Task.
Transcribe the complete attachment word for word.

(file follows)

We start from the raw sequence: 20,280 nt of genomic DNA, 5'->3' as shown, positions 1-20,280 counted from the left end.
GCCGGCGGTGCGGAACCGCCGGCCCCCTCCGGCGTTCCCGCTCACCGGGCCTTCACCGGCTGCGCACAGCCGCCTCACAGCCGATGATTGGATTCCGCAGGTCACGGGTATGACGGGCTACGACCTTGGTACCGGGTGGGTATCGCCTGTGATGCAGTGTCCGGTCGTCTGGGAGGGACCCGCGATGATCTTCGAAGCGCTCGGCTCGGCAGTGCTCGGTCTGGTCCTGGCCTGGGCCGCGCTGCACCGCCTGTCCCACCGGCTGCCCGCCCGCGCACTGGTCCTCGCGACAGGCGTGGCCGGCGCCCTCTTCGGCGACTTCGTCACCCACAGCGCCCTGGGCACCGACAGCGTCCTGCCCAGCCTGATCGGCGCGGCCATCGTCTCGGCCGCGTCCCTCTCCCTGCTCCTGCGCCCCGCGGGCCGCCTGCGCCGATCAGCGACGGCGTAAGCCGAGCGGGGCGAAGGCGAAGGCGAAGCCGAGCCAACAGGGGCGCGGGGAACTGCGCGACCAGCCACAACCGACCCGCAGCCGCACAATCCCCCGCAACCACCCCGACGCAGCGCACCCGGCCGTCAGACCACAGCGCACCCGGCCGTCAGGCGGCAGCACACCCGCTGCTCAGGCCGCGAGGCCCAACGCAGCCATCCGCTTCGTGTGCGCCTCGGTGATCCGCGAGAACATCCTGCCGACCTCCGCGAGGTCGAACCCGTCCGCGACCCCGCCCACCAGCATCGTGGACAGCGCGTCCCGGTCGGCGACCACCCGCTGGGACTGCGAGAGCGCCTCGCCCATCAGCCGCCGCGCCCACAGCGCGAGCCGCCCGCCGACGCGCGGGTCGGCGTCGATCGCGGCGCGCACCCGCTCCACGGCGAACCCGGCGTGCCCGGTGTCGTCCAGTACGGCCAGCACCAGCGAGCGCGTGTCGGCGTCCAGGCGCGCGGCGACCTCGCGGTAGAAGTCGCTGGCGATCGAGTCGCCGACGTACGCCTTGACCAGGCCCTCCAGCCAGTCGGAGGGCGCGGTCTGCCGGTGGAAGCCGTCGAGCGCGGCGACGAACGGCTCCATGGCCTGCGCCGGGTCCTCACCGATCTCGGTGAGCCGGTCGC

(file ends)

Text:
We start from the raw sequence: 20,280 nt of genomic DNA, 5'->3' as shown, positions 1-20,280 counted from the left end.
GCCGGCGGTGCGGAACCGCCGGCCCCCTCCGGCGTTCCCGCTCACCGGGCCTTCACCGGCTGCGCACAGCCGCCTCACAGCCGATGATTGGATTCCGCAGGTCACGGGTATGACGGGCTACGACCTTGGTACCGGGTGGGTATCGCCTGTGATGCAGTGTCCGGTCGTCTGGGAGGGACCCGCGATGATCTTCGAAGCGCTCGGCTCGGCAGTGCTCGGTCTGGTCCTGGCCTGGGCCGCGCTGCACCGCCTGTCCCACCGGCTGCCCGCCCGCGCACTGGTCCTCGCGACAGGCGTGGCCGGCGCCCTCTTCGGCGACTTCGTCACCCACAGCGCCCTGGGCACCGACAGCGTCCTGCCCAGCCTGATCGGCGCGGCCATCGTCTCGGCCGCGTCCCTCTCCCTGCTCCTGCGCCCCGCGGGCCGCCTGCGCCGATCAGCGACGGCGTAAGCCGAGCGGGGCGAAGGCGAAGGCGAAGCCGAGCCAACAGGGGCGCGGGGAACTGCGCGACCAGCCACAACCGACCCGCAGCCGCACAATCCCCCGCAACCACCCCGACGCAGCGCACCCGGCCGTCAGACCACAGCGCACCCGGCCGTCAGGCGGCAGCACACCCGCTGCTCAGGCCGCGAGGCCCAACGCAGCCATCCGCTTCGTGTGCGCCTCGGTGATCCGCGAGAACATCCTGCCGACCTCCGCGAGGTCGAACCCGTCCGCGACCCCGCCCACCAGCATCGTGGACAGCGCGTCCCGGTCGGCGACCACCCGCTGGGACTGCGAGAGCGCCTCGCCCATCAGCCGCCGCGCCCACAGCGCGAGCCGCCCGCCGACGCGCGGGTCGGCGTCGATCGCGGCGCGCACCCGCTCCACGGCGAACCCGGCGTGCCCGGTGTCGTCCAGTACGGCCAGCACCAGCGAGCGCGTGTCGGCGTCCAGGCGCGCGGCGACCTCGCGGTAGAAGTCGCTGGCGATCGAGTCGCCGACGTACGCCTTGACCAGGCCCTCCAGCCAGTCGGAGGGCGCGGTCTGCCGGTGGAAGCCGTCGAGCGCGGCGACGAACGGCTCCATGGCCTGCGCCGGGTCCTCACCGATCTCGGTGAGCCGGTCGC